But Netanyahu is the one being obtuse. In effect, he is trying to make himself the champion of compromise. But this would be a compromise that preserves a clearly obnoxious and broken system of conscription based on past compromises; a system that makes the vast majority of Israeli Jews feel like suckers, or friarim, in the street parlance. And a significant group within Kadima is threatening to bolt if Plessner's law is scrapped and Mofaz stays.

Anyway, if Mofaz does stay then he deserves to be irrelevant. He has a golden opportunity to become a national leader simply by going back to the opposition, leaving it to the media to roast Netanyahu for ideological creepiness, while valorizing Mofaz's statesmanship. He becomes Mr. Center.

Besides, to placate Kadima's North Tel Aviv base, Mofaz has to keep his promise and try to advance the dialogue with moderate Palestinian leaders, the way Kadima leaders Olmert and Livni did. But when Mofaz was scheduled to meet with Mahmud Abbas in Ramallah this past week, so many Facebook groups sprouted up threatening fierce demonstrations (or so my friends in Palestine tell me) that Abbas called off the meeting.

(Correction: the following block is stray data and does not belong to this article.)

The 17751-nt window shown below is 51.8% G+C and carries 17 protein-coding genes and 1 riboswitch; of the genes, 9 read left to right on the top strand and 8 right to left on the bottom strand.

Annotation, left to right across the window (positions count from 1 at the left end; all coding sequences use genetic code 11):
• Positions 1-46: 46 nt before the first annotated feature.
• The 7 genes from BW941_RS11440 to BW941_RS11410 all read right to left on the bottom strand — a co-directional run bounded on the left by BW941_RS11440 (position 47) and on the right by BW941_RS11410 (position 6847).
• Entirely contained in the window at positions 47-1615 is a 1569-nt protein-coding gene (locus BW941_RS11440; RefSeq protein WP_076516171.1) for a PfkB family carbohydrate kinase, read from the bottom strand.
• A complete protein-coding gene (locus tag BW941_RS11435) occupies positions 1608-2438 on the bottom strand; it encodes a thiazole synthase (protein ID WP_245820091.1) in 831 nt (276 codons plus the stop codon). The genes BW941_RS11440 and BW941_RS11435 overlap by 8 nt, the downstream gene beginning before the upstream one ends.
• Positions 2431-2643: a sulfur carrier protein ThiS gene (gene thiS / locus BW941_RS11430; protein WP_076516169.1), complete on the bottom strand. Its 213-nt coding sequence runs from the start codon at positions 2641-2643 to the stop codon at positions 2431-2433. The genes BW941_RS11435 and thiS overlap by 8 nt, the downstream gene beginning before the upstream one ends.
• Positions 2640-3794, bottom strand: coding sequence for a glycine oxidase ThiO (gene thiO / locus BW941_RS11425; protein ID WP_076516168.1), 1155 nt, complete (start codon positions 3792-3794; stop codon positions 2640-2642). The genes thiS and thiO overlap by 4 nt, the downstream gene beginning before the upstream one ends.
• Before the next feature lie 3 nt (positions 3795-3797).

Clearly, a Netanyahu coalition that cannot advance Israeli civil society against the claims of Jewish ultra-nationalists and ultra-Orthodox cannot advance peace with Palestine either. Why stay if not to forge a centrist coalition without the forces Netanyahu is once again pandering to? The latter likes to think he is Israel's Churchill. He is closer to Israel's von Papen, a centrist with nationalist sentimentality, and vain enough to think he can feed the beasts and not eventually be devoured by them.

A part of the Palestinian reaction to Mofaz, it is true, stems from his having been Sharon’s Defense Minister during the second Intifada. But then, Yitzhak Rabin was Shamir’s Defense Minister during the first.